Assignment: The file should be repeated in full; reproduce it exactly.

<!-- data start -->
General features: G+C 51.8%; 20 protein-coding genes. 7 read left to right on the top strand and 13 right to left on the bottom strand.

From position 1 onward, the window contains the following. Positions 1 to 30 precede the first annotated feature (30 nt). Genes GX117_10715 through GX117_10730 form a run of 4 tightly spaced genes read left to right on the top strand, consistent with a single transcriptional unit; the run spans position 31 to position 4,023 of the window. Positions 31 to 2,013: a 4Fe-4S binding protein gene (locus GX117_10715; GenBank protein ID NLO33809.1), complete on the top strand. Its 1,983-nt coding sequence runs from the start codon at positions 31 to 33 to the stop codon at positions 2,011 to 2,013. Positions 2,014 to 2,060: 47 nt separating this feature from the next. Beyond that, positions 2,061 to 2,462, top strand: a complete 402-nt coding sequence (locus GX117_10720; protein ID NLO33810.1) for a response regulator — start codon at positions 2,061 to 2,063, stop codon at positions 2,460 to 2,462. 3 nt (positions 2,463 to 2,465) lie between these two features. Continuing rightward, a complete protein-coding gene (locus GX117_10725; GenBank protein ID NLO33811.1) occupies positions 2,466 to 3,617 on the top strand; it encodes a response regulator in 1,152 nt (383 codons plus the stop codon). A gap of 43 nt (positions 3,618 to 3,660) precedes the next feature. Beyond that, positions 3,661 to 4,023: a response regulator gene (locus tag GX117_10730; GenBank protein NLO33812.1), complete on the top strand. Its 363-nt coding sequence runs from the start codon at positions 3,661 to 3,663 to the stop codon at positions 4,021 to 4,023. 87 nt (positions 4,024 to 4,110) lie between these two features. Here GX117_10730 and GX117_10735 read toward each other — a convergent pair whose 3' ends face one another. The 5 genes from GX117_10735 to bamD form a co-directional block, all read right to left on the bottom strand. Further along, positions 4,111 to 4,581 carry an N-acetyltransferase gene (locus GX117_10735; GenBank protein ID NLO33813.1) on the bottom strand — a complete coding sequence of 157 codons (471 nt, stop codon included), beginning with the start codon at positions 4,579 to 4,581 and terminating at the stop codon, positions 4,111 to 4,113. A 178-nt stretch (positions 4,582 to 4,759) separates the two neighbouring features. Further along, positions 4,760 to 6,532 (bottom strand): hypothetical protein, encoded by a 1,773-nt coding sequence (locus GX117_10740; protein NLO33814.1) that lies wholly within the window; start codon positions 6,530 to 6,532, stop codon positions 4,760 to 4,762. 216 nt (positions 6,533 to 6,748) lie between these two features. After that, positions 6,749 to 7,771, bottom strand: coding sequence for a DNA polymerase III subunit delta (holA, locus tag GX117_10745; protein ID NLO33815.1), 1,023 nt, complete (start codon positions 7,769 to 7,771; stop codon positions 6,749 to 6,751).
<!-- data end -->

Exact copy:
General features: G+C 51.8%; 20 protein-coding genes. 7 read left to right on the top strand and 13 right to left on the bottom strand.

From position 1 onward, the window contains the following. Positions 1 to 30 precede the first annotated feature (30 nt). Genes GX117_10715 through GX117_10730 form a run of 4 tightly spaced genes read left to right on the top strand, consistent with a single transcriptional unit; the run spans position 31 to position 4,023 of the window. Positions 31 to 2,013: a 4Fe-4S binding protein gene (locus GX117_10715; GenBank protein ID NLO33809.1), complete on the top strand. Its 1,983-nt coding sequence runs from the start codon at positions 31 to 33 to the stop codon at positions 2,011 to 2,013. Positions 2,014 to 2,060: 47 nt separating this feature from the next. Beyond that, positions 2,061 to 2,462, top strand: a complete 402-nt coding sequence (locus GX117_10720; protein ID NLO33810.1) for a response regulator — start codon at positions 2,061 to 2,063, stop codon at positions 2,460 to 2,462. 3 nt (positions 2,463 to 2,465) lie between these two features. Continuing rightward, a complete protein-coding gene (locus GX117_10725; GenBank protein ID NLO33811.1) occupies positions 2,466 to 3,617 on the top strand; it encodes a response regulator in 1,152 nt (383 codons plus the stop codon). A gap of 43 nt (positions 3,618 to 3,660) precedes the next feature. Beyond that, positions 3,661 to 4,023: a response regulator gene (locus tag GX117_10730; GenBank protein NLO33812.1), complete on the top strand. Its 363-nt coding sequence runs from the start codon at positions 3,661 to 3,663 to the stop codon at positions 4,021 to 4,023. 87 nt (positions 4,024 to 4,110) lie between these two features. Here GX117_10730 and GX117_10735 read toward each other — a convergent pair whose 3' ends face one another. The 5 genes from GX117_10735 to bamD form a co-directional block, all read right to left on the bottom strand. Further along, positions 4,111 to 4,581 carry an N-acetyltransferase gene (locus GX117_10735; GenBank protein ID NLO33813.1) on the bottom strand — a complete coding sequence of 157 codons (471 nt, stop codon included), beginning with the start codon at positions 4,579 to 4,581 and terminating at the stop codon, positions 4,111 to 4,113. A 178-nt stretch (positions 4,582 to 4,759) separates the two neighbouring features. Further along, positions 4,760 to 6,532 (bottom strand): hypothetical protein, encoded by a 1,773-nt coding sequence (locus GX117_10740; protein NLO33814.1) that lies wholly within the window; start codon positions 6,530 to 6,532, stop codon positions 4,760 to 4,762. 216 nt (positions 6,533 to 6,748) lie between these two features. After that, positions 6,749 to 7,771, bottom strand: coding sequence for a DNA polymerase III subunit delta (holA, locus tag GX117_10745; protein ID NLO33815.1), 1,023 nt, complete (start codon positions 7,769 to 7,771; stop codon positions 6,749 to 6,751).